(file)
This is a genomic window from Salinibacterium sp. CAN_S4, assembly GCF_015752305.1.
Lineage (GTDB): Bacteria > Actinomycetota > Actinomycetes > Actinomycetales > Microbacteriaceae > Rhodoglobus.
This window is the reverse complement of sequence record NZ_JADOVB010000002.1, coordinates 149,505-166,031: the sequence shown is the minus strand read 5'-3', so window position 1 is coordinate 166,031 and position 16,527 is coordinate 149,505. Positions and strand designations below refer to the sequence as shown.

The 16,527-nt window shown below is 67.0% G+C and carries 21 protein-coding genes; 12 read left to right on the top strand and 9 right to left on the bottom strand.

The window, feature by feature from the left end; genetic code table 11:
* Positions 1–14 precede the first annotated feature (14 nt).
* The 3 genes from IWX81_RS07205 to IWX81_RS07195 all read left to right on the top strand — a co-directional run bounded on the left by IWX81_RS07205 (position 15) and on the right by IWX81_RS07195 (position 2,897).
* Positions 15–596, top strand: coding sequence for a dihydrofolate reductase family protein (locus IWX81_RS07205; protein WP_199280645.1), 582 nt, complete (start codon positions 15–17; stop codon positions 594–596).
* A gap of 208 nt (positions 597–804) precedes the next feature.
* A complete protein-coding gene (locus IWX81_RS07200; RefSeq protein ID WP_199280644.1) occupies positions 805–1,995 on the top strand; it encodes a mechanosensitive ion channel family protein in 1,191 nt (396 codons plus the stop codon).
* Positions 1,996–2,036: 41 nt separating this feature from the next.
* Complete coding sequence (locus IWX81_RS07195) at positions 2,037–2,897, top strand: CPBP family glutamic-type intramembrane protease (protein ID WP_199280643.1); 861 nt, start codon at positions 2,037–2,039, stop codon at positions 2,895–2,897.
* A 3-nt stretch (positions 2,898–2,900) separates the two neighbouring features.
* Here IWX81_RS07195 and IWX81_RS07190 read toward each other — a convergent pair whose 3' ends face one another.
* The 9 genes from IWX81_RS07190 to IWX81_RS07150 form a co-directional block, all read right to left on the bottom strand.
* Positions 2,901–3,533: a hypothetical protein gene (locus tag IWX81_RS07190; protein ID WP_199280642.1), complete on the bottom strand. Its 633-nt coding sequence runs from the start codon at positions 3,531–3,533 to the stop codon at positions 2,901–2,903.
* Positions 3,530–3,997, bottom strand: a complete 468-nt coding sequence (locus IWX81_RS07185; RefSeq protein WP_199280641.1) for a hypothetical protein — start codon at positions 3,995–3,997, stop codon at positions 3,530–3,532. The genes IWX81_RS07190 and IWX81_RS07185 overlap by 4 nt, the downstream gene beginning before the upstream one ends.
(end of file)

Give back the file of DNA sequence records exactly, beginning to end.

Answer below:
This is a genomic window from Salinibacterium sp. CAN_S4, assembly GCF_015752305.1.
Lineage (GTDB): Bacteria > Actinomycetota > Actinomycetes > Actinomycetales > Microbacteriaceae > Rhodoglobus.
This window is the reverse complement of sequence record NZ_JADOVB010000002.1, coordinates 149,505-166,031: the sequence shown is the minus strand read 5'-3', so window position 1 is coordinate 166,031 and position 16,527 is coordinate 149,505. Positions and strand designations below refer to the sequence as shown.

The 16,527-nt window shown below is 67.0% G+C and carries 21 protein-coding genes; 12 read left to right on the top strand and 9 right to left on the bottom strand.

The window, feature by feature from the left end; genetic code table 11:
* Positions 1–14 precede the first annotated feature (14 nt).
* The 3 genes from IWX81_RS07205 to IWX81_RS07195 all read left to right on the top strand — a co-directional run bounded on the left by IWX81_RS07205 (position 15) and on the right by IWX81_RS07195 (position 2,897).
* Positions 15–596, top strand: coding sequence for a dihydrofolate reductase family protein (locus IWX81_RS07205; protein WP_199280645.1), 582 nt, complete (start codon positions 15–17; stop codon positions 594–596).
* A gap of 208 nt (positions 597–804) precedes the next feature.
* A complete protein-coding gene (locus IWX81_RS07200; RefSeq protein ID WP_199280644.1) occupies positions 805–1,995 on the top strand; it encodes a mechanosensitive ion channel family protein in 1,191 nt (396 codons plus the stop codon).
* Positions 1,996–2,036: 41 nt separating this feature from the next.
* Complete coding sequence (locus IWX81_RS07195) at positions 2,037–2,897, top strand: CPBP family glutamic-type intramembrane protease (protein ID WP_199280643.1); 861 nt, start codon at positions 2,037–2,039, stop codon at positions 2,895–2,897.
* A 3-nt stretch (positions 2,898–2,900) separates the two neighbouring features.
* Here IWX81_RS07195 and IWX81_RS07190 read toward each other — a convergent pair whose 3' ends face one another.
* The 9 genes from IWX81_RS07190 to IWX81_RS07150 form a co-directional block, all read right to left on the bottom strand.
* Positions 2,901–3,533: a hypothetical protein gene (locus tag IWX81_RS07190; protein ID WP_199280642.1), complete on the bottom strand. Its 633-nt coding sequence runs from the start codon at positions 3,531–3,533 to the stop codon at positions 2,901–2,903.
* Positions 3,530–3,997, bottom strand: a complete 468-nt coding sequence (locus IWX81_RS07185; RefSeq protein WP_199280641.1) for a hypothetical protein — start codon at positions 3,995–3,997, stop codon at positions 3,530–3,532. The genes IWX81_RS07190 and IWX81_RS07185 overlap by 4 nt, the downstream gene beginning before the upstream one ends.